As rising sea levels disrupt toxic sites, a study finds that communities of color are most vulnerable.

According to a new study published today by researchers at UC Berkeley, UCLA, and Climate Central, the risk of flood-related contamination will disproportionately affect the state’s most marginalized communities as rising seas threaten to flood hundreds of toxic sites along the coast.

The study found 736 facilities at risk of coastal flooding and 173 with projected groundwater encroachment under California’s high-risk aversion scenario, which projects that sea levels could rise by more than 6 feet by the end of the century. People of color, people living below the poverty line, people without jobs, and people experiencing another social disadvantage like linguistic isolation were more likely than other residents to live within one kilometer of at-risk sites.

The researchers also released a brand-new interactive online tool in English and Spanish as part of the study. This tool lets users map toxic sites that are at risk of coastal flooding by county or facility. Indicators of social vulnerability, such as the proportion of people living below the poverty line, experiencing unemployment, or lacking a high school diploma, can also be overlayed by users.

“As California invests in community resilience to climate change, it is imperative that environmental justice considerations be at the forefront. Sea level rise is like a slow-moving storm that we can anticipate and prepare for.”

Rachel Morello-Frosch, a professor of public health and of environmental science, policy and management at UC Berkeley 

Rachel Morello-Frosch, senior author of the paper and UC Berkeley professor of public health and environmental science, policy, and management, stated, “Sea level rise is like a slow-moving storm that we can anticipate and prepare for.” It is essential that environmental justice be prioritized as California invests in community resilience to climate change.”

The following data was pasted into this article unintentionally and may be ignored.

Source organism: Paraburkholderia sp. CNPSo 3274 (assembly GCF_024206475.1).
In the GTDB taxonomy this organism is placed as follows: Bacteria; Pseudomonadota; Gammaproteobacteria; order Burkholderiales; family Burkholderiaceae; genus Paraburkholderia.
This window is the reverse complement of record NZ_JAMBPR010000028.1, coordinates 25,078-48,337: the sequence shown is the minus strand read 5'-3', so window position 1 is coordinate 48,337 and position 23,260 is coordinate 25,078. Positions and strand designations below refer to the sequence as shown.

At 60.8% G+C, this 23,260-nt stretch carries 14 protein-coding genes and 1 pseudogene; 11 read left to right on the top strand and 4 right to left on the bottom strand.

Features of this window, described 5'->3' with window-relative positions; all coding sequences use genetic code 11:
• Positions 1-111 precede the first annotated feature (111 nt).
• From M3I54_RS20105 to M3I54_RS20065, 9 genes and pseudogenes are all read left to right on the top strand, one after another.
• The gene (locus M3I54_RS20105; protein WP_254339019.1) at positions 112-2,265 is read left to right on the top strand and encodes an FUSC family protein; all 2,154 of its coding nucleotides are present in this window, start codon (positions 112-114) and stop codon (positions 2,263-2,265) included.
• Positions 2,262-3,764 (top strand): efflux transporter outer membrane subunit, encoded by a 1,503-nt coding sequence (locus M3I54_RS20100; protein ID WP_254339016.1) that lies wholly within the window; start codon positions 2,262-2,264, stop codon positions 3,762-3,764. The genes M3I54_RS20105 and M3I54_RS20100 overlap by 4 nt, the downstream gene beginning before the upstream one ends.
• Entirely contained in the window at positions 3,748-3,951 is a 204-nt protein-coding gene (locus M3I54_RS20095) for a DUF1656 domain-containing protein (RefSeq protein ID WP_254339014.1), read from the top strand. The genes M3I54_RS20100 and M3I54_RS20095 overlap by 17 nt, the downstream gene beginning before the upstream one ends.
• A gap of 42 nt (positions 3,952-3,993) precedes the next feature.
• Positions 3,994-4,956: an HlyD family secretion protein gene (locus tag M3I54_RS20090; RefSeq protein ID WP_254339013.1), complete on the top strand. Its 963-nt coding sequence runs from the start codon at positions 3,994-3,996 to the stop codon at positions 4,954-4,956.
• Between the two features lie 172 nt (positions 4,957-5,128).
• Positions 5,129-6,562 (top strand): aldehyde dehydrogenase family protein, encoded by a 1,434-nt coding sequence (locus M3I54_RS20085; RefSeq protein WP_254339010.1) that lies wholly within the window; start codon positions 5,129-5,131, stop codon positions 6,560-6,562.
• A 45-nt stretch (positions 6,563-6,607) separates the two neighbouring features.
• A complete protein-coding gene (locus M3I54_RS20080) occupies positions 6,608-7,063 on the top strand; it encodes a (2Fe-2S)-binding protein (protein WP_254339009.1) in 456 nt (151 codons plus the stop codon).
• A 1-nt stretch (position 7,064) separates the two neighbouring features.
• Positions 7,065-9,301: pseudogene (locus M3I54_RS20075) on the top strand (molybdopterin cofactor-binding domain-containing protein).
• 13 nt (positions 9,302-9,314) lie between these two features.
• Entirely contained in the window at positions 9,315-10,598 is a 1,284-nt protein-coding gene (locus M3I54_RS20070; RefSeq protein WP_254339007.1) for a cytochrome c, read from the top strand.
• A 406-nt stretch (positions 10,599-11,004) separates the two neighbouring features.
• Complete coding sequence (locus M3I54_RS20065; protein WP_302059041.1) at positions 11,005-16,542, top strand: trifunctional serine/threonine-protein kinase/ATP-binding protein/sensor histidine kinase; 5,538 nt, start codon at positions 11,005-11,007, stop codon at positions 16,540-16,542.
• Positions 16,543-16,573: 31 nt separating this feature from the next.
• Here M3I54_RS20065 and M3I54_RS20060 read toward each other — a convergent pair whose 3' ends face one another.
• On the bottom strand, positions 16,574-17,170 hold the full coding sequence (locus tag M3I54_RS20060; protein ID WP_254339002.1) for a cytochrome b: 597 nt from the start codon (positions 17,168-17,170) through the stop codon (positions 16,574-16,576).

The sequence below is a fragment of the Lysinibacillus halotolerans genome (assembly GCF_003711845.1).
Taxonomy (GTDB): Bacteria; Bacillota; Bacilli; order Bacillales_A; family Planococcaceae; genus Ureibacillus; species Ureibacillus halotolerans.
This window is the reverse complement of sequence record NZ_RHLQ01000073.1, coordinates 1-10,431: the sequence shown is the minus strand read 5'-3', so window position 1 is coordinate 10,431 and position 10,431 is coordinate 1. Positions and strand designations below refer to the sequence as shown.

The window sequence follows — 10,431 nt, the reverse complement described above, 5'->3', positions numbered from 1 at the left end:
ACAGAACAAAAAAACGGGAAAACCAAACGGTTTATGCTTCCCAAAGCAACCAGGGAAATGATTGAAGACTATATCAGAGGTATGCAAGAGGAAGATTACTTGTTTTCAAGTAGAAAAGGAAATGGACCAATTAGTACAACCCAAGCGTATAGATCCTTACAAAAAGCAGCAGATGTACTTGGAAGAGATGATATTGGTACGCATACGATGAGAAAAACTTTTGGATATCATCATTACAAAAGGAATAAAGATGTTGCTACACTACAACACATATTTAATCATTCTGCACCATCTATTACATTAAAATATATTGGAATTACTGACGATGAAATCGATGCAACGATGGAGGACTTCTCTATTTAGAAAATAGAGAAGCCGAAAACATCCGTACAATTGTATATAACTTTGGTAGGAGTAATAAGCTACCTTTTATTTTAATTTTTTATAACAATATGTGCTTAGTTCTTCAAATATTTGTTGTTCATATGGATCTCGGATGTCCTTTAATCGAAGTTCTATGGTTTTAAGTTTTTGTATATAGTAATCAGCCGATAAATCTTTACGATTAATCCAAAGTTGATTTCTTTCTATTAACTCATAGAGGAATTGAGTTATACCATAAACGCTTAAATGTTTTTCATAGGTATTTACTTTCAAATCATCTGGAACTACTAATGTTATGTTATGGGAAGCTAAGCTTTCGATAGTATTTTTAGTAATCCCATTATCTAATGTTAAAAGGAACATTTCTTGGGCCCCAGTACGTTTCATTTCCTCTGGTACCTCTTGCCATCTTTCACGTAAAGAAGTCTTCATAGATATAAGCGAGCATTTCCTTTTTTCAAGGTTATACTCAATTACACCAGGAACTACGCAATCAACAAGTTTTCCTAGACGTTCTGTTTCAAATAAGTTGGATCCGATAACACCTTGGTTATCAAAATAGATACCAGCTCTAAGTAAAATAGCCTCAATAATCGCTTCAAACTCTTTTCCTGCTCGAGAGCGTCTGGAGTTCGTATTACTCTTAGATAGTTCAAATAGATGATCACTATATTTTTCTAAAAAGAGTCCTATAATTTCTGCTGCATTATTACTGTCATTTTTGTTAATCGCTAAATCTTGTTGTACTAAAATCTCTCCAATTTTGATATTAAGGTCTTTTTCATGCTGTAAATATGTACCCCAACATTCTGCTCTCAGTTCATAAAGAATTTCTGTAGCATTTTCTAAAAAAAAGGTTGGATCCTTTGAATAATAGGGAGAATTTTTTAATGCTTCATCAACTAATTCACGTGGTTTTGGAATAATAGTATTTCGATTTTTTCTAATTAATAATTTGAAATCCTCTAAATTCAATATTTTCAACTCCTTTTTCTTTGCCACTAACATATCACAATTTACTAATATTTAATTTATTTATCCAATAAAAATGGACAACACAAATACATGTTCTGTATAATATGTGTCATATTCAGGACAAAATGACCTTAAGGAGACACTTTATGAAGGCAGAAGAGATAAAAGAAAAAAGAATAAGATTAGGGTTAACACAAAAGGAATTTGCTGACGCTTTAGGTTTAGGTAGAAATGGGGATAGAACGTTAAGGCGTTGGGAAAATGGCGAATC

a map created by the brand-new coastal risk screening tool, which can be found on the Climate Central website, of hazardous locations in the San Francisco Bay Area that are susceptible to coastal flooding. The level of poverty in the communities around you is shown by the colored overlay. Credit: Climate Central

Communities of color and those with low incomes already face a disproportionate amount of exposure to a variety of environmental pollutants, and the possibility of additional exposures as a result of rising sea levels will only serve to exacerbate these disparities. Socially vulnerable residents may also have more difficulty evacuating during a flood and frequently experience social stressors, making them more vulnerable to pollutant exposure’s negative effects on health.

By 2100, Orange County is expected to surpass San Mateo and Alameda counties as oil and gas wells there and in Los Angeles County face rising coastal flood risks. By 2050, San Mateo and Alameda counties are expected to host the most hazardous sites.

Lead author Lara Cushing, an assistant professor of environmental health sciences at the UCLA Fielding School of Public Health, stated, “Again, climate change amplifies inequality.” Ocean level ascent will introduce extra dangers of impurity deliveries to networks previously living with contamination sources in their lawns.”

As part of the Toxic Tides project, which brought together community advocacy groups and a multidisciplinary research team to learn how rising seas would affect hazardous sites like refineries, industrial facilities, sewage treatment plants, and cleanup sites, the study was carried out. In November 2021, the team made available an earlier version of the online mapping tool and a preliminary set of data. Additional analysis of the findings’ implications for environmental justice is included in the new study, which is published in the journal Environmental Science and Technology.

More information: Lara J. Cushing et al, Toxic Tides and Environmental Injustice: Social Vulnerability to Sea Level Rise and Flooding of Hazardous Sites in Coastal California, Environmental Science & Technology (2023). DOI: 10.1021/acs.est.2c07481

Topic : News